November 13, 2012

"Redskin" doesn't mean scalping

Redskins Not So Black and White

By Adrian JawortHarjo’s team had previously claimed “redskin” derived from referring to bloody Indian scalps during the onset of the French and Indian War. Particularly cited is England’s 1755 Phips Proclamation, a declaration of war against the non-British allied Penobscot Nation stating:

“…For every Scalp of such Female Indian or Male Indian under the Age of twelve years that Shall be killed and brought in as Evidence of their being killed as aforesaid, Twenty pounds.”

As appalling and emotionally appealing as it is, the Phips Proclamation doesn’t include the words “red skins” in it. Claiming “scalps” automatically means “red skins” is revisionist history, to be blunt. It was the Native Americans who first used the term “red” in order to differentiate between indigenous, white, and black people. When not referring to their individual and other tribes collectively, why would they use Indian, Native, or other adjectives to describe their obvious skin differences back then?

Ives Goddard is a senior linguist at the Smithsonian Institution’s National Museum of History. Goddard wrote the book, I am a Redskin: The Adoption of a Native American Expression (1769-1826) and notes the earliest uses of “red skin” were in recorded statements from Natives by the French who generally traded amicably with them. The French were careful to denote the “red” distinction was made by Natives themselves. By the time of the Phips Proclamation, according to Goddard, “red” to describe Natives was used “by both French and English…. Although Europeans sometimes used such expressions among themselves, however, they remained aware of the fact that this was originally and particularly a Native American usage.”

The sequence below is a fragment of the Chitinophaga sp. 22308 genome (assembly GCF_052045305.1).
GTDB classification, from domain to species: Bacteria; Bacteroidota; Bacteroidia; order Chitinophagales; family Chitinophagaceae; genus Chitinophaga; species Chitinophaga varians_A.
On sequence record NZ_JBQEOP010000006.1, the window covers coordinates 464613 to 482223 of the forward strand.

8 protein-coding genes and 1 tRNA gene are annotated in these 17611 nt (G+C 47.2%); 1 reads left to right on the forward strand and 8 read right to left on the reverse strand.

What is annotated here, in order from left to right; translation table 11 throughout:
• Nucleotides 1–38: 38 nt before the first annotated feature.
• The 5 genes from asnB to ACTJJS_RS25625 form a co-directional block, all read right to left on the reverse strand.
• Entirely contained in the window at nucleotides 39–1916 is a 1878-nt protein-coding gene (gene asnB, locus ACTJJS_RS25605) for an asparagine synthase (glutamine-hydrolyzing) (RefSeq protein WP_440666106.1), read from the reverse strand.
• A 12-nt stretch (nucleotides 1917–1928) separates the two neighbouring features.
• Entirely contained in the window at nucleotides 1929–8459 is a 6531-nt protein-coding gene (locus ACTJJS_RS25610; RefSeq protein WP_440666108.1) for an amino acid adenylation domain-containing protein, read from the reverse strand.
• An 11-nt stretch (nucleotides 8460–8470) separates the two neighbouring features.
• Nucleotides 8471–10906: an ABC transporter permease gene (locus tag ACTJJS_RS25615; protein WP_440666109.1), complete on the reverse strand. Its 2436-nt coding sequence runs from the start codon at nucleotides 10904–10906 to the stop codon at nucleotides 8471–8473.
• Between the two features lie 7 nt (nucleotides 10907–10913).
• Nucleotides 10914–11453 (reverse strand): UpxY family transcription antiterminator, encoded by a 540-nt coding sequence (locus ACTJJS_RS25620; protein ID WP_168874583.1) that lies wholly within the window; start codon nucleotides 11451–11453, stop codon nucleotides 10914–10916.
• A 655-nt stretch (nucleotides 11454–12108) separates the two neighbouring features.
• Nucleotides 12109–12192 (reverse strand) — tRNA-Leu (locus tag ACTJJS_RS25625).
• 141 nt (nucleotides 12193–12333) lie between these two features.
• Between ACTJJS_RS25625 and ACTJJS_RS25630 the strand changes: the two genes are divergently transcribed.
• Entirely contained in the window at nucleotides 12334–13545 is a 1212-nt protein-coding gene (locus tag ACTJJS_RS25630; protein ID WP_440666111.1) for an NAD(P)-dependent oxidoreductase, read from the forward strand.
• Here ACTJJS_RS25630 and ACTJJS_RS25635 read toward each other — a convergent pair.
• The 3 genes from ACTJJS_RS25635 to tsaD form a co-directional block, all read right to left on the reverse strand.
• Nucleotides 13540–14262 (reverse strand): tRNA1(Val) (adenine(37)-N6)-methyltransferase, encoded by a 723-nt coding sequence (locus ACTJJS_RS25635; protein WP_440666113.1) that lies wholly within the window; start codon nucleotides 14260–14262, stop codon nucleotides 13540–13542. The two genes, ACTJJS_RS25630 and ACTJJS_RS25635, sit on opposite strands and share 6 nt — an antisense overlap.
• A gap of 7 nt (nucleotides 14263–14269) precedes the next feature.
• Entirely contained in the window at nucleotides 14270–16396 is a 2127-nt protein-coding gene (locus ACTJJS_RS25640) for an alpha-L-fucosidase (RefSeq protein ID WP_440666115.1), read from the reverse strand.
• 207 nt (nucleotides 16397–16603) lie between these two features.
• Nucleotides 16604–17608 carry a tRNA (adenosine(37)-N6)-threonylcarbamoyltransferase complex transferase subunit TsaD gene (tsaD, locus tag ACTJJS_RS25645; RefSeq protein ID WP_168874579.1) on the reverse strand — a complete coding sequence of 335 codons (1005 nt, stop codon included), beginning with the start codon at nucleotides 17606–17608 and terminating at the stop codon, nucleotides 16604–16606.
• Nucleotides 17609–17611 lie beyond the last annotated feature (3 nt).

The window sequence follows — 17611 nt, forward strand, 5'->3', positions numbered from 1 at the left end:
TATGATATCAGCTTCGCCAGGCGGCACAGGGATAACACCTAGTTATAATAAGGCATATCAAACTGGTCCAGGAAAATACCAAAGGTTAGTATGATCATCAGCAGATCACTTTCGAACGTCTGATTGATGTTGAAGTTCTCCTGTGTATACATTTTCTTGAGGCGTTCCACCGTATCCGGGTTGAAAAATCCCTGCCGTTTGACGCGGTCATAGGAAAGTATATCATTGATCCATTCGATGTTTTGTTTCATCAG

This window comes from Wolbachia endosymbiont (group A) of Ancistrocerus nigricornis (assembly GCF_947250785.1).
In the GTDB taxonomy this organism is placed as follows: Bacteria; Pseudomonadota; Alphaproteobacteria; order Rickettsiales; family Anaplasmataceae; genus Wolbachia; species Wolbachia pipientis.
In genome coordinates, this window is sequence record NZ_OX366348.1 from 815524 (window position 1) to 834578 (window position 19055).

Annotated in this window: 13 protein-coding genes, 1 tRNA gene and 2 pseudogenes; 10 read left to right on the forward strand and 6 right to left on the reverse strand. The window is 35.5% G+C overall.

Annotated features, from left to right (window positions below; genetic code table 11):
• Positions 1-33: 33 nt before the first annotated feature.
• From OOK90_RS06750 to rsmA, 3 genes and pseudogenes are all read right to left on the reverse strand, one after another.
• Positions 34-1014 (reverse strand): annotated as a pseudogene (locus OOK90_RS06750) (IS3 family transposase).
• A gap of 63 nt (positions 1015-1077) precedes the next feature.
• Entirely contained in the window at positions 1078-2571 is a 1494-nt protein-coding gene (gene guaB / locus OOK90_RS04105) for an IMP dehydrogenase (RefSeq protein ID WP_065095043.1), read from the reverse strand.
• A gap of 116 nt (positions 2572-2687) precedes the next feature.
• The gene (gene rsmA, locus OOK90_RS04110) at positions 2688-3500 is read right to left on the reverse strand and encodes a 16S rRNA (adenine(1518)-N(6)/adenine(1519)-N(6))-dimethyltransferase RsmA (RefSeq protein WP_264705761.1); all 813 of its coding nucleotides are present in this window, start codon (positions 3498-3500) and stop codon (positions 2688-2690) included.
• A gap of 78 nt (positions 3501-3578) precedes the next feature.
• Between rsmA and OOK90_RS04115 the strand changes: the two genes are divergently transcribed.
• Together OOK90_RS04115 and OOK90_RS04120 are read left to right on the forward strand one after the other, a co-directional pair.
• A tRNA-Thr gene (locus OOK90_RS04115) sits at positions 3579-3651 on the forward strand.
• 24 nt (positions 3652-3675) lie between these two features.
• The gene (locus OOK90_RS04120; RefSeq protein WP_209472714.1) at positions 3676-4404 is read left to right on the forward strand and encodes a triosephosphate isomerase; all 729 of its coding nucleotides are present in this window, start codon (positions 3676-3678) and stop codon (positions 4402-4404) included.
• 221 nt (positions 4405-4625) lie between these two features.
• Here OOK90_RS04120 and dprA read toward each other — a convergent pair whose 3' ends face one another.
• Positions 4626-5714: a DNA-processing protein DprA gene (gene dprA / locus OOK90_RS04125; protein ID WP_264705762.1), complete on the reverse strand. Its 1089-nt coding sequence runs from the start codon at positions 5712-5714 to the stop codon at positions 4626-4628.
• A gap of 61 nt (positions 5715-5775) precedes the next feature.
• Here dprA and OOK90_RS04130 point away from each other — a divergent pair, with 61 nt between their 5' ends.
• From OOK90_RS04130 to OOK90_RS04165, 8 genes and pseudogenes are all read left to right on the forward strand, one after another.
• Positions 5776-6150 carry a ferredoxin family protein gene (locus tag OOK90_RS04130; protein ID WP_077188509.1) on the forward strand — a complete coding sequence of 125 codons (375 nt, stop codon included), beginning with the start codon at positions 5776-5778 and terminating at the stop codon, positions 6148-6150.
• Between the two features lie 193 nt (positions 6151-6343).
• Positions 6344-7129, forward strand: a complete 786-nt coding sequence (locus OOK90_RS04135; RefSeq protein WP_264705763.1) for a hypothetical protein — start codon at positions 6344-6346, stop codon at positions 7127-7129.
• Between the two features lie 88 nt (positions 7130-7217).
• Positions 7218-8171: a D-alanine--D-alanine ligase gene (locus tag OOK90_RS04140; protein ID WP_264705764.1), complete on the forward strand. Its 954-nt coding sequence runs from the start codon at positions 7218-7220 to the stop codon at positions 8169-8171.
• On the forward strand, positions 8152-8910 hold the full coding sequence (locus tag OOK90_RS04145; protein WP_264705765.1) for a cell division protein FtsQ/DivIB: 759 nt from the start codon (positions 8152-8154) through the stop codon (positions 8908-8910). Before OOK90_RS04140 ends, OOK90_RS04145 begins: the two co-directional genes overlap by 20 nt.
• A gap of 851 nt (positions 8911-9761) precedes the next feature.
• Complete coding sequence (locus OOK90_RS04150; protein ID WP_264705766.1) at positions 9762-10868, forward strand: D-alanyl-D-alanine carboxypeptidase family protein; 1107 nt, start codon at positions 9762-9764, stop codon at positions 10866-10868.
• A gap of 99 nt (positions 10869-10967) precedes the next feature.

Also citing Goddard in the recent article, “Before the Redskins Were the Redskins: The Use of Native American Team Names in the Formative Era of American Sports, 1857-1944,” Professor of Law and historian J. Gordon Hylton writes about the term, “…throughout the nineteenth century, the term was essentially neutral when used by whites, reflecting neither a particularly positive or particularly negative connotation.”

Even Sitting Bull once remarked, “I am a red man. If the Great Spirit had desired me to be a white man he would have made me so in the first place.”

Regardless, over the years, the scalp-equals-redskin theory has gained traction as well-meaning people took Harjo’s word on the matter as fact—including ICTMN.
Comment:  Jawort's main point--that "redskin" doesn't come from scalping--may be true. But he glides over two other important points.

1) "Red"--as in "the Indian had red skin"--isn't the same as "redskin." Most Indians don't consider "red" offensive, although it's fallen somewhat out of favor because it's inaccurate. Indians don't have red skin.

2) If "redskin" was originally neutral, it's become derogatory over the years. Its origin doesn't have anything to do with its evolution into an insult.

For more on Redskins as a sports team name, see Campaign Against Nepean Redskins and Kansas City Star Won't Use Redskins. For more on the word's origin, see The Origin of "Redskin."


Anonymous said...

Hey Rob! Like your blog. Anyway I wad the authorbig this and I do agree with your point that the term had evolved into something derogatory and has been. Next to the line about saying something about 'whites saying Redskins with condenscension,' I originally put "and if blacks don't like to be called colored or Negro, then we must respect that too." but it was edited for brevity sake.

Personally, I'm neutral. on the subject but I couldn't in good conscience let natives take what seems to be a stretched truth as fact--especially when it's supposedly the cornerstone of what wouldve been a Supreme Court argument. It doesn't serve us Natives to revise history to suit our polical agenda matter how noble we deem the cause because then we can't be taken seriously when called on it.

Anonymous said...

Darn touch screen phones!